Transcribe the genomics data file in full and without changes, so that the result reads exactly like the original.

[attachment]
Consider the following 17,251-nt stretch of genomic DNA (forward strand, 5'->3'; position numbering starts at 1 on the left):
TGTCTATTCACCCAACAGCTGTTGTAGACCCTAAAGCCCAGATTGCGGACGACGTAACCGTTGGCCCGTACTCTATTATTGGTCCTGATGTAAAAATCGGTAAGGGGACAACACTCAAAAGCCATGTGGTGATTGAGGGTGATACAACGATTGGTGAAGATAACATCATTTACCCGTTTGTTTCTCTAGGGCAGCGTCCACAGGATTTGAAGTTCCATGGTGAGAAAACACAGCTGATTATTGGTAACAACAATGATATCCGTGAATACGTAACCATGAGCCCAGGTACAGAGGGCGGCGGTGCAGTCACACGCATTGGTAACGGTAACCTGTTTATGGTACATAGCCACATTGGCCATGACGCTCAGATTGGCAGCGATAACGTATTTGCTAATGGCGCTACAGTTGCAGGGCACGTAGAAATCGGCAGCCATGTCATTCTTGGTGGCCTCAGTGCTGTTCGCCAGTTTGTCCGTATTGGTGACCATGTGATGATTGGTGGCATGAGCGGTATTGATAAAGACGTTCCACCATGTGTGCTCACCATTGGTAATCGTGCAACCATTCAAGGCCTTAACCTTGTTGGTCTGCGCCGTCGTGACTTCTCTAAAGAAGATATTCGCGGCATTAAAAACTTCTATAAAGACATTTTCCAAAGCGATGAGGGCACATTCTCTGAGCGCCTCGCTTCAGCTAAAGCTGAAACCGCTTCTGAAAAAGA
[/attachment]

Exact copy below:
Consider the following 17,251-nt stretch of genomic DNA (forward strand, 5'->3'; position numbering starts at 1 on the left):
TGTCTATTCACCCAACAGCTGTTGTAGACCCTAAAGCCCAGATTGCGGACGACGTAACCGTTGGCCCGTACTCTATTATTGGTCCTGATGTAAAAATCGGTAAGGGGACAACACTCAAAAGCCATGTGGTGATTGAGGGTGATACAACGATTGGTGAAGATAACATCATTTACCCGTTTGTTTCTCTAGGGCAGCGTCCACAGGATTTGAAGTTCCATGGTGAGAAAACACAGCTGATTATTGGTAACAACAATGATATCCGTGAATACGTAACCATGAGCCCAGGTACAGAGGGCGGCGGTGCAGTCACACGCATTGGTAACGGTAACCTGTTTATGGTACATAGCCACATTGGCCATGACGCTCAGATTGGCAGCGATAACGTATTTGCTAATGGCGCTACAGTTGCAGGGCACGTAGAAATCGGCAGCCATGTCATTCTTGGTGGCCTCAGTGCTGTTCGCCAGTTTGTCCGTATTGGTGACCATGTGATGATTGGTGGCATGAGCGGTATTGATAAAGACGTTCCACCATGTGTGCTCACCATTGGTAATCGTGCAACCATTCAAGGCCTTAACCTTGTTGGTCTGCGCCGTCGTGACTTCTCTAAAGAAGATATTCGCGGCATTAAAAACTTCTATAAAGACATTTTCCAAAGCGATGAGGGCACATTCTCTGAGCGCCTCGCTTCAGCTAAAGCTGAAACCGCTTCTGAAAAAGA